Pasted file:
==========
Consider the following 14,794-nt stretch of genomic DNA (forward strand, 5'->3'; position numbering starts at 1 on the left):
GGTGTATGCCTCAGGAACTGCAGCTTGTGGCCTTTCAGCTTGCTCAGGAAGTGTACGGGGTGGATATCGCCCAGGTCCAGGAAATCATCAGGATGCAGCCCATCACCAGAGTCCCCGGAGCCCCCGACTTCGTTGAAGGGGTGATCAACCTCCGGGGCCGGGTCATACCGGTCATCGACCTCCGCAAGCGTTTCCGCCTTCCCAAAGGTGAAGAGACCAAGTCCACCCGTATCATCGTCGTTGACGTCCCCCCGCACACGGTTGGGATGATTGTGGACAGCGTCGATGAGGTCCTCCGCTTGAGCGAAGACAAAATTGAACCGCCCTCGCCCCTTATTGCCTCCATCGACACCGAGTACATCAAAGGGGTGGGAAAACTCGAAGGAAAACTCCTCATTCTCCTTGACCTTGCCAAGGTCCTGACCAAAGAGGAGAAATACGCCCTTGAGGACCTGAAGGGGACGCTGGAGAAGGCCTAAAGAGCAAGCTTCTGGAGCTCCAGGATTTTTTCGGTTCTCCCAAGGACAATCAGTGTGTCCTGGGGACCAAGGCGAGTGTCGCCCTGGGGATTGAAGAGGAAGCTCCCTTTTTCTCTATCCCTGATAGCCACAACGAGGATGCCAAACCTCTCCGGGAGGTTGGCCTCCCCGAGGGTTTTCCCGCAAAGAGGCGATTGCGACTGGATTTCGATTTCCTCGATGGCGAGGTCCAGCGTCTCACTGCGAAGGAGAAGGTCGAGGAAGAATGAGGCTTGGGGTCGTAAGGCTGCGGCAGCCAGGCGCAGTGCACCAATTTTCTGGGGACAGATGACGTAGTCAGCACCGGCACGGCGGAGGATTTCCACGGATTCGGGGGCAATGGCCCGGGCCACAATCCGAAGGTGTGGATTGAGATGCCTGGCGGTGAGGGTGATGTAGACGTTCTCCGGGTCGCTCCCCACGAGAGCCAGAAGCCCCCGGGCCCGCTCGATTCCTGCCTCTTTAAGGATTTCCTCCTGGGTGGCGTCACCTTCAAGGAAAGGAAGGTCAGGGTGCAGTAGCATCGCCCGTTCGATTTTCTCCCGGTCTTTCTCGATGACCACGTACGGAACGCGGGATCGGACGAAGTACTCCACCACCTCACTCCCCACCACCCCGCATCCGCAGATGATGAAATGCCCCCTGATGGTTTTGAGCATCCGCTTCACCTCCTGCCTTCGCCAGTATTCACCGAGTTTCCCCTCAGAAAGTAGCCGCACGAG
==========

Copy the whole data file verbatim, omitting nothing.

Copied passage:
Consider the following 14,794-nt stretch of genomic DNA (forward strand, 5'->3'; position numbering starts at 1 on the left):
GGTGTATGCCTCAGGAACTGCAGCTTGTGGCCTTTCAGCTTGCTCAGGAAGTGTACGGGGTGGATATCGCCCAGGTCCAGGAAATCATCAGGATGCAGCCCATCACCAGAGTCCCCGGAGCCCCCGACTTCGTTGAAGGGGTGATCAACCTCCGGGGCCGGGTCATACCGGTCATCGACCTCCGCAAGCGTTTCCGCCTTCCCAAAGGTGAAGAGACCAAGTCCACCCGTATCATCGTCGTTGACGTCCCCCCGCACACGGTTGGGATGATTGTGGACAGCGTCGATGAGGTCCTCCGCTTGAGCGAAGACAAAATTGAACCGCCCTCGCCCCTTATTGCCTCCATCGACACCGAGTACATCAAAGGGGTGGGAAAACTCGAAGGAAAACTCCTCATTCTCCTTGACCTTGCCAAGGTCCTGACCAAAGAGGAGAAATACGCCCTTGAGGACCTGAAGGGGACGCTGGAGAAGGCCTAAAGAGCAAGCTTCTGGAGCTCCAGGATTTTTTCGGTTCTCCCAAGGACAATCAGTGTGTCCTGGGGACCAAGGCGAGTGTCGCCCTGGGGATTGAAGAGGAAGCTCCCTTTTTCTCTATCCCTGATAGCCACAACGAGGATGCCAAACCTCTCCGGGAGGTTGGCCTCCCCGAGGGTTTTCCCGCAAAGAGGCGATTGCGACTGGATTTCGATTTCCTCGATGGCGAGGTCCAGCGTCTCACTGCGAAGGAGAAGGTCGAGGAAGAATGAGGCTTGGGGTCGTAAGGCTGCGGCAGCCAGGCGCAGTGCACCAATTTTCTGGGGACAGATGACGTAGTCAGCACCGGCACGGCGGAGGATTTCCACGGATTCGGGGGCAATGGCCCGGGCCACAATCCGAAGGTGTGGATTGAGATGCCTGGCGGTGAGGGTGATGTAGACGTTCTCCGGGTCGCTCCCCACGAGAGCCAGAAGCCCCCGGGCCCGCTCGATTCCTGCCTCTTTAAGGATTTCCTCCTGGGTGGCGTCACCTTCAAGGAAAGGAAGGTCAGGGTGCAGTAGCATCGCCCGTTCGATTTTCTCCCGGTCTTTCTCGATGACCACGTACGGAACGCGGGATCGGACGAAGTACTCCACCACCTCACTCCCCACCACCCCGCATCCGCAGATGATGAAATGCCCCCTGATGGTTTTGAGCATCCGCTTCACCTCCTGCCTTCGCCAGTATTCACCGAGTTTCCCCTCAGAAAGTAGCCGCACGAG